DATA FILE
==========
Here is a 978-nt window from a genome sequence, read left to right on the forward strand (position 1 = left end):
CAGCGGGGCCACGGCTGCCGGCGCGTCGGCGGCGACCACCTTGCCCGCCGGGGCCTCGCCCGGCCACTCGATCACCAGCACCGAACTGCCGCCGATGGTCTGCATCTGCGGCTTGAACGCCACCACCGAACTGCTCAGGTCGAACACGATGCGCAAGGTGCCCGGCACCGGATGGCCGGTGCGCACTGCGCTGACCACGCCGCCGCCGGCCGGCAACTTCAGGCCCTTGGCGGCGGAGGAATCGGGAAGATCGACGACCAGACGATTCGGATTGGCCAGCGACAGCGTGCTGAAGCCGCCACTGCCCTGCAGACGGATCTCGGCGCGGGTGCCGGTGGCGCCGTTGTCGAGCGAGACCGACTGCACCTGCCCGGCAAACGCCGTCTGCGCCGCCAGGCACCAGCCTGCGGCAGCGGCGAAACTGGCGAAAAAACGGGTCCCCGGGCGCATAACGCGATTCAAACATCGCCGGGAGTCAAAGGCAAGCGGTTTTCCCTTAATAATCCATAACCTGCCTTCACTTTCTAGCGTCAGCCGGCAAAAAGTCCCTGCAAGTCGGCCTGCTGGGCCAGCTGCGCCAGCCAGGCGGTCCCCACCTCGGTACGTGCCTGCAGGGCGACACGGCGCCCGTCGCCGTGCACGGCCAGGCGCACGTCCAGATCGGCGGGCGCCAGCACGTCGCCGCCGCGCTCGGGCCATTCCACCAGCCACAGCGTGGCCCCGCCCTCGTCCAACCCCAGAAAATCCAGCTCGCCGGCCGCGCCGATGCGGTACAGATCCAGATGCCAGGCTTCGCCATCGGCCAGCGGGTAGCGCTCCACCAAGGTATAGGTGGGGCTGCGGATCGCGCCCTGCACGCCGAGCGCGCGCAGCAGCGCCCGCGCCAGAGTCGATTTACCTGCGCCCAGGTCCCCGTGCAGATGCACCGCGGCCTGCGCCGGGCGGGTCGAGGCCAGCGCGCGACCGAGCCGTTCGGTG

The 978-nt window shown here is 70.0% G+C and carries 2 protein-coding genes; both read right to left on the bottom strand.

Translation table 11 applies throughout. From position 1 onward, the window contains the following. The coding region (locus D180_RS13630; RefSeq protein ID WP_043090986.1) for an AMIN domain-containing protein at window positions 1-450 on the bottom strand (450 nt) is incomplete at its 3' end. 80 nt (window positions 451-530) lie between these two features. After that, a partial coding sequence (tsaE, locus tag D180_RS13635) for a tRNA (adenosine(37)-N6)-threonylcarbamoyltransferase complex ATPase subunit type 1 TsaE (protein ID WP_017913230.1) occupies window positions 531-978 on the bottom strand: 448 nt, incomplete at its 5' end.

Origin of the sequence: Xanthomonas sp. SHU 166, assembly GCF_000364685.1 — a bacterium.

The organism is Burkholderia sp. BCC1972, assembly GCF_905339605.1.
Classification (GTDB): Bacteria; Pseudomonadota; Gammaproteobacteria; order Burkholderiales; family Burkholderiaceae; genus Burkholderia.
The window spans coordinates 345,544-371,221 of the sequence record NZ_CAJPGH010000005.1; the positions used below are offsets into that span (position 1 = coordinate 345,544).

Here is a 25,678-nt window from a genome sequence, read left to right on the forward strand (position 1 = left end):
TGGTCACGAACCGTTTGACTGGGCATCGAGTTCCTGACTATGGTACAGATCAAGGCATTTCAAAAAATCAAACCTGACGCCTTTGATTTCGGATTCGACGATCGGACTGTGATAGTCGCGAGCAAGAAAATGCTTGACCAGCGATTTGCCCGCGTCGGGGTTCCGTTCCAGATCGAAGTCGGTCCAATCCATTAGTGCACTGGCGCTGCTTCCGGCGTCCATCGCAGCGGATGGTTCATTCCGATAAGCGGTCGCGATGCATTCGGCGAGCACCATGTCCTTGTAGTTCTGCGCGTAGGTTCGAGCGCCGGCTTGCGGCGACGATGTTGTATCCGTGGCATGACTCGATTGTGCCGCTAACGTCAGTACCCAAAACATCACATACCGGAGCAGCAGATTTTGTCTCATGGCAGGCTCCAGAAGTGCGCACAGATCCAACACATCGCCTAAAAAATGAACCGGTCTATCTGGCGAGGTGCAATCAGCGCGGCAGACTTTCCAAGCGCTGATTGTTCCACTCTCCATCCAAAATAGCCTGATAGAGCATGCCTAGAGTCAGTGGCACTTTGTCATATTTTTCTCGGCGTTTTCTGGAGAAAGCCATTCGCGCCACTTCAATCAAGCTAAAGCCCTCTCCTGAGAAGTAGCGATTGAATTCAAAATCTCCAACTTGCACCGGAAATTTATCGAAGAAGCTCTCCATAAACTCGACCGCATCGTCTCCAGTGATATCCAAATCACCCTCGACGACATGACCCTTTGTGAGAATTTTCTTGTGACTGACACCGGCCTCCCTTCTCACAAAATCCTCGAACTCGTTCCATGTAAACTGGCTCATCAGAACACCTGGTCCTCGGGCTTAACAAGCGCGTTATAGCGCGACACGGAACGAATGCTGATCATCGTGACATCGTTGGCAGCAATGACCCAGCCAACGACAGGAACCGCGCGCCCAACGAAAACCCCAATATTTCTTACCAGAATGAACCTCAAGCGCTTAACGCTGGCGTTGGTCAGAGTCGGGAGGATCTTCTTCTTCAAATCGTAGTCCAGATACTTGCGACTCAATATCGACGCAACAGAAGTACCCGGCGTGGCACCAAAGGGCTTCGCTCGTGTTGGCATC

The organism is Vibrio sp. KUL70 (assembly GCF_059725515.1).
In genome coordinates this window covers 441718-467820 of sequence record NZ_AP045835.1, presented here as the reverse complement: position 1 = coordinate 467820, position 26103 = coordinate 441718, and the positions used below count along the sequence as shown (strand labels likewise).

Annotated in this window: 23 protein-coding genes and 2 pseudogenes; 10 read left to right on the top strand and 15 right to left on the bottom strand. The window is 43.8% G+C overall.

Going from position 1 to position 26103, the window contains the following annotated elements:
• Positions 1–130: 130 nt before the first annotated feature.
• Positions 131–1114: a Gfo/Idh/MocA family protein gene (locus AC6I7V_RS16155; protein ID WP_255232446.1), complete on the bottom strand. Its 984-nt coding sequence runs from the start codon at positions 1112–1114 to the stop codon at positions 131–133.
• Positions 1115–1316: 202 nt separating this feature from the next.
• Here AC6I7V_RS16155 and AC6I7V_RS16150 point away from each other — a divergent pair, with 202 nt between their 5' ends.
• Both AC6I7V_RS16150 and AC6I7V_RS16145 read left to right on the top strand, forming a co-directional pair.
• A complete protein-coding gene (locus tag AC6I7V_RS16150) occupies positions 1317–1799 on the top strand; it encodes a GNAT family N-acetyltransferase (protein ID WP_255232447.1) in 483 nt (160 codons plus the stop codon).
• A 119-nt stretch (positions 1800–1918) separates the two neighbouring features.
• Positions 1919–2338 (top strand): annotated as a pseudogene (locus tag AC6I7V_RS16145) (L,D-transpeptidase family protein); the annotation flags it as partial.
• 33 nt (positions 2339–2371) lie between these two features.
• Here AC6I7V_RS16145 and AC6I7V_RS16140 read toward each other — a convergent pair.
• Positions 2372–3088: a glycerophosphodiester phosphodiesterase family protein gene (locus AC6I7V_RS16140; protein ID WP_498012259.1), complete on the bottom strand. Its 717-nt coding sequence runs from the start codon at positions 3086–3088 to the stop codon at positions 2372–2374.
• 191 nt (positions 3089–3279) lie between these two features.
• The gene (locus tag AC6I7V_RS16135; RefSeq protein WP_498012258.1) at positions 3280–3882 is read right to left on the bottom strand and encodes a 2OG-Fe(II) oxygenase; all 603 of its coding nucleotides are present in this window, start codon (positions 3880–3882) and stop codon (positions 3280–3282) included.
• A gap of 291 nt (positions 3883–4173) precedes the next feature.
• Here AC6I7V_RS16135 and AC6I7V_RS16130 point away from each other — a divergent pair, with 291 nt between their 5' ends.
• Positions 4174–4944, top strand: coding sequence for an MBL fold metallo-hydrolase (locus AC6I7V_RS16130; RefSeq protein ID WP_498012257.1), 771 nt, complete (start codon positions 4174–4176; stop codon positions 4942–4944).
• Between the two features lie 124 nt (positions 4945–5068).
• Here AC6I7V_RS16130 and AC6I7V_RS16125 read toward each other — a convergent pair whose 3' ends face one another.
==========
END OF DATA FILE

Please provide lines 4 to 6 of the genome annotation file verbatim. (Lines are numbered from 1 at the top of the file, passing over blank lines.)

Translation table 11 applies throughout. From position 1 onward, the window contains the following. The coding region (locus D180_RS13630; RefSeq protein ID WP_043090986.1) for an AMIN domain-containing protein at window positions 1-450 on the bottom strand (450 nt) is incomplete at its 3' end. 80 nt (window positions 451-530) lie between these two features. After that, a partial coding sequence (tsaE, locus tag D180_RS13635) for a tRNA (adenosine(37)-N6)-threonylcarbamoyltransferase complex ATPase subunit type 1 TsaE (protein ID WP_017913230.1) occupies window positions 531-978 on the bottom strand: 448 nt, incomplete at its 5' end.

Origin of the sequence: Xanthomonas sp. SHU 166, assembly GCF_000364685.1 — a bacterium.

The organism is Burkholderia sp. BCC1972, assembly GCF_905339605.1.